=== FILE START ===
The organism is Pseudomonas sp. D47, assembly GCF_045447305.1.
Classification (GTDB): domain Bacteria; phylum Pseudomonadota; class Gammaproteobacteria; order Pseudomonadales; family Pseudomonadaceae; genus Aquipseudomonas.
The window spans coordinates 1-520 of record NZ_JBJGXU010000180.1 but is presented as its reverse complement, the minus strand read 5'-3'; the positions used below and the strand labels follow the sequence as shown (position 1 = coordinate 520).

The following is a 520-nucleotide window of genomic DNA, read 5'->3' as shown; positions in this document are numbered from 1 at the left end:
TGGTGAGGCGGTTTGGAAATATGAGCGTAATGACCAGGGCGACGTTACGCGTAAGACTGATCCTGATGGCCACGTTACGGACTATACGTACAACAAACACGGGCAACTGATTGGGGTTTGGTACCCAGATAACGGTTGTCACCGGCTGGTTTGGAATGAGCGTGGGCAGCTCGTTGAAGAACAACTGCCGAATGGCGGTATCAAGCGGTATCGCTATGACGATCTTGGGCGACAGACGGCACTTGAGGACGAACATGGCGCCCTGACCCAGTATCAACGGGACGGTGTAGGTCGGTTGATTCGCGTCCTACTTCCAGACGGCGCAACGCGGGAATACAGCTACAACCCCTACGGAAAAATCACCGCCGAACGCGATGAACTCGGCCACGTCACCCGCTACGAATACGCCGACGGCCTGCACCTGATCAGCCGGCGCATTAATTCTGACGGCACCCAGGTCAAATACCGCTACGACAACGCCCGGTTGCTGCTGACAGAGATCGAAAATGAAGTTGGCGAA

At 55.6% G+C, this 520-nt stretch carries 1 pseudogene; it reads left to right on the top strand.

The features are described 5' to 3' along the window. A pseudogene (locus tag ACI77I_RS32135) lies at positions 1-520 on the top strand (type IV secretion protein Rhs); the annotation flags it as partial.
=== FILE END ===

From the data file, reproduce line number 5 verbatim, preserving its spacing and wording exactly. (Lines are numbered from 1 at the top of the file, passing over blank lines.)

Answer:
TGGTGAGGCGGTTTGGAAATATGAGCGTAATGACCAGGGCGACGTTACGCGTAAGACTGATCCTGATGGCCACGTTACGGACTATACGTACAACAAACACGGGCAACTGATTGGGGTTTGGTACCCAGATAACGGTTGTCACCGGCTGGTTTGGAATGAGCGTGGGCAGCTCGTTGAAGAACAACTGCCGAATGGCGGTATCAAGCGGTATCGCTATGACGATCTTGGGCGACAGACGGCACTTGAGGACGAACATGGCGCCCTGACCCAGTATCAACGGGACGGTGTAGGTCGGTTGATTCGCGTCCTACTTCCAGACGGCGCAACGCGGGAATACAGCTACAACCCCTACGGAAAAATCACCGCCGAACGCGATGAACTCGGCCACGTCACCCGCTACGAATACGCCGACGGCCTGCACCTGATCAGCCGGCGCATTAATTCTGACGGCACCCAGGTCAAATACCGCTACGACAACGCCCGGTTGCTGCTGACAGAGATCGAAAATGAAGTTGGCGAA